Beazley: World can't afford Trump in White House

By Lisa Martin

Kim Beazley doesn't mince words about Donald Trump.
Kim Beazley doesn't mince words about Donald Trump.

A Trump presidency won't be a question of hold onto your hats for four years and then sanity will rule.

That's the warning from Australia's former ambassador to Washington Kim Beazley who believes America would be a different place after a term of Donald Trump in the White House.

The world would be different as well.

"He would trash basically the structure of alliance relationships and trade relationships in our immediate region," Beazley told ABC radio.

Australia could not "sit back and let mayhem rule" and in the event of a Trump win there would be "immense responsibilities on us".

"We can't afford to see our region, including relations with China, fall victim to ill-considered confrontations," Beazley wrote in a commentary posted on the Australian Strategic Policy Institute's website.

The one-time Defence Minister said Australia did not have the "the capacity to readily survive an uncoupling of our bilateral defence relationship with our national security intact".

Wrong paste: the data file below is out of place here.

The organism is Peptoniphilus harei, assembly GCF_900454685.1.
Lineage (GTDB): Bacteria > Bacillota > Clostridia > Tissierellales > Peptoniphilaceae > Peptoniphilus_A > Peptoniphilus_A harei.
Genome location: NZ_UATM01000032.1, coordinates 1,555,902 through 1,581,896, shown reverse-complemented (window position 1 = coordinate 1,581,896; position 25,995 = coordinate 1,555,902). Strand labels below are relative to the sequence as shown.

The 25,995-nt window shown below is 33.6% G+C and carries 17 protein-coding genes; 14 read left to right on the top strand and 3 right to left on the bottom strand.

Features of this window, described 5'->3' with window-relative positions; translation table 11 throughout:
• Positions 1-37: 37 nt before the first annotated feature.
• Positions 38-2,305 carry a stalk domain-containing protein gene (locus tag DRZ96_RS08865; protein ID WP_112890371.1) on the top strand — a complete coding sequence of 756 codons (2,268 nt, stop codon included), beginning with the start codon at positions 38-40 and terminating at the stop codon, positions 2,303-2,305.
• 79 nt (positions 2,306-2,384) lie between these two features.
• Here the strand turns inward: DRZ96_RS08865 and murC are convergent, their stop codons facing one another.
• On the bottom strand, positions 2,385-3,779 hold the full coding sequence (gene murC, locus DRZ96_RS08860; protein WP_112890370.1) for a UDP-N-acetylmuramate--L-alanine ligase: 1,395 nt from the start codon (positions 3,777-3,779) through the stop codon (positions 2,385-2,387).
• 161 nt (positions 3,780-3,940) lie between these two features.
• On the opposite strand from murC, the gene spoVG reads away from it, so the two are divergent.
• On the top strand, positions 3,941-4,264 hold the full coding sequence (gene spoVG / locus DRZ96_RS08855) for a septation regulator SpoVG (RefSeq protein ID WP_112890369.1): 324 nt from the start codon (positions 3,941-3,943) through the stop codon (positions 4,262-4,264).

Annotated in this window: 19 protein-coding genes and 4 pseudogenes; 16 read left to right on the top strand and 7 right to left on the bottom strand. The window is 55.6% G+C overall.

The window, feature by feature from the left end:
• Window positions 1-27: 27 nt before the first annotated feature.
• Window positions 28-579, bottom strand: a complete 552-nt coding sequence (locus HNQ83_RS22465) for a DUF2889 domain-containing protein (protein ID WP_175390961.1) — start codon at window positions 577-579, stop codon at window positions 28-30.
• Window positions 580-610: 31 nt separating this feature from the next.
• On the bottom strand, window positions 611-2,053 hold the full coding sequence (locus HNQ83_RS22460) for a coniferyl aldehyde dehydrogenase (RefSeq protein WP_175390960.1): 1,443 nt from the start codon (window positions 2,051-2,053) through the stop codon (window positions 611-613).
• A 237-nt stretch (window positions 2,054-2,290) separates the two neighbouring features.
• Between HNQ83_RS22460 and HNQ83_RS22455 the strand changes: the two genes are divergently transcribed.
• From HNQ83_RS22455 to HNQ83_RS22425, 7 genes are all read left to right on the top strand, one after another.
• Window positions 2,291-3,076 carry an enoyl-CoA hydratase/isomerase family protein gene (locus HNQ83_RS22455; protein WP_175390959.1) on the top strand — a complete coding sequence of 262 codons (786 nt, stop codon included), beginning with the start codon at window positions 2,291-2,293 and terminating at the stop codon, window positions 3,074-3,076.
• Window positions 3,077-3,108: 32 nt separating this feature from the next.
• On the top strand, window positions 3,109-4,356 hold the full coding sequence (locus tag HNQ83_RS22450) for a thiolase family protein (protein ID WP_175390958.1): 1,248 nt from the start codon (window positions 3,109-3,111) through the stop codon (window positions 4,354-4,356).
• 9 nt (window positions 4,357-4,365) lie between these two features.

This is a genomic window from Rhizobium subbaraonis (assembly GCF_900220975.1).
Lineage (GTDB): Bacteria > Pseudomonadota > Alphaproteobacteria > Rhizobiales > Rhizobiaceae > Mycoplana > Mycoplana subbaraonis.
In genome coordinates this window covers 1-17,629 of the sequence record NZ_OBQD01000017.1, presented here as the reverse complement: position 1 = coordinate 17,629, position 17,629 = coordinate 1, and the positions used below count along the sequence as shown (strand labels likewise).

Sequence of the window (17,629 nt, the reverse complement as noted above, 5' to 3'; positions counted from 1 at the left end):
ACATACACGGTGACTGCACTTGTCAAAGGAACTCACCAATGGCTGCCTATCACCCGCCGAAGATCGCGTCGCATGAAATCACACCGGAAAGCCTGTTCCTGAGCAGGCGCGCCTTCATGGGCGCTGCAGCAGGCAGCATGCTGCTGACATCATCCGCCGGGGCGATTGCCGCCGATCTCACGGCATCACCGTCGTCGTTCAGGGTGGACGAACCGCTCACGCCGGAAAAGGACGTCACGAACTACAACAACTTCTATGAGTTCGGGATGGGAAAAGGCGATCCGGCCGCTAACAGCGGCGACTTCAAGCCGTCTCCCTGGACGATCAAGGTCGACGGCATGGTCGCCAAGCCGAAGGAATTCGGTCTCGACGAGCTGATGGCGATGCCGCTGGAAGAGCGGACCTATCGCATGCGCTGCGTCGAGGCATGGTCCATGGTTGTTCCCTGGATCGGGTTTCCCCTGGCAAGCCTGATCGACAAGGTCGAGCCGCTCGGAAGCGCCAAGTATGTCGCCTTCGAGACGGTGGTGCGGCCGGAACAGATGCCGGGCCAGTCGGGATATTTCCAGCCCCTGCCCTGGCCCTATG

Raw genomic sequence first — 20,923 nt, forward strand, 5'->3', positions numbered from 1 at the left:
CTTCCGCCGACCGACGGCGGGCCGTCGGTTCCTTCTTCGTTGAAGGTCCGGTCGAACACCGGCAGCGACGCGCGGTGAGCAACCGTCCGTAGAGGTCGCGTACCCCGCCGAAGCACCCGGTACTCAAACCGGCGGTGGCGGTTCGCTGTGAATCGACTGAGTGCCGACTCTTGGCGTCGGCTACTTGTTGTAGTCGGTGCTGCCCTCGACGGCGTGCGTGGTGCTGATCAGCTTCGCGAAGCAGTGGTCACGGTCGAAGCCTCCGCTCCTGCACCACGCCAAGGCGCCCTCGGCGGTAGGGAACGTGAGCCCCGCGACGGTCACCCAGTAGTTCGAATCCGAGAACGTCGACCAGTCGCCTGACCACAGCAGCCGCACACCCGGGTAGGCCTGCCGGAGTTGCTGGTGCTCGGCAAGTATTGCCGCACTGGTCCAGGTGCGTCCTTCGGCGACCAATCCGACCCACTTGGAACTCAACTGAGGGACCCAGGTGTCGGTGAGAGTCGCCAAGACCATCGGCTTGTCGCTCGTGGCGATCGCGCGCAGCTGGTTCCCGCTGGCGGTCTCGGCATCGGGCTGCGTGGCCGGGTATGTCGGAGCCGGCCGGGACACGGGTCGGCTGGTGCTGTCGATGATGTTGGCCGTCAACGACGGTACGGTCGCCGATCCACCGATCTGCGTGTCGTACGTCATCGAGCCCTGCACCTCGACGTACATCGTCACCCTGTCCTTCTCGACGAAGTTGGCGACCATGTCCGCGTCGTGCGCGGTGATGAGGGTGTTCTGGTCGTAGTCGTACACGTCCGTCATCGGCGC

He reflected on the importance to Australia's national security of joint facilities, intelligence sharing, paid for access to the best American military equipment and joint scientific research projects, and mutually useful exercises.

Australia's conundrum was "what on earth do we say, and where do we begin" with a man who spent his presidential campaign trashing the entirety of the alliance system, and the liberal international rules-based order, that have underpinned trade and broader global relationships since 1945?

Beazley likened the behaviour of Republican supporters at the party's national convention in July to a hostage situation, saying it was like "watching a mass Stockholm syndrome event".

"They mobilised around chants worthy of the killing of Piggy in Lord of the Flies. (Hillary Clinton is) the substitute for the virtuous Piggy," he said.

Beazley will deliver a keynote speech at ASPI tonight.


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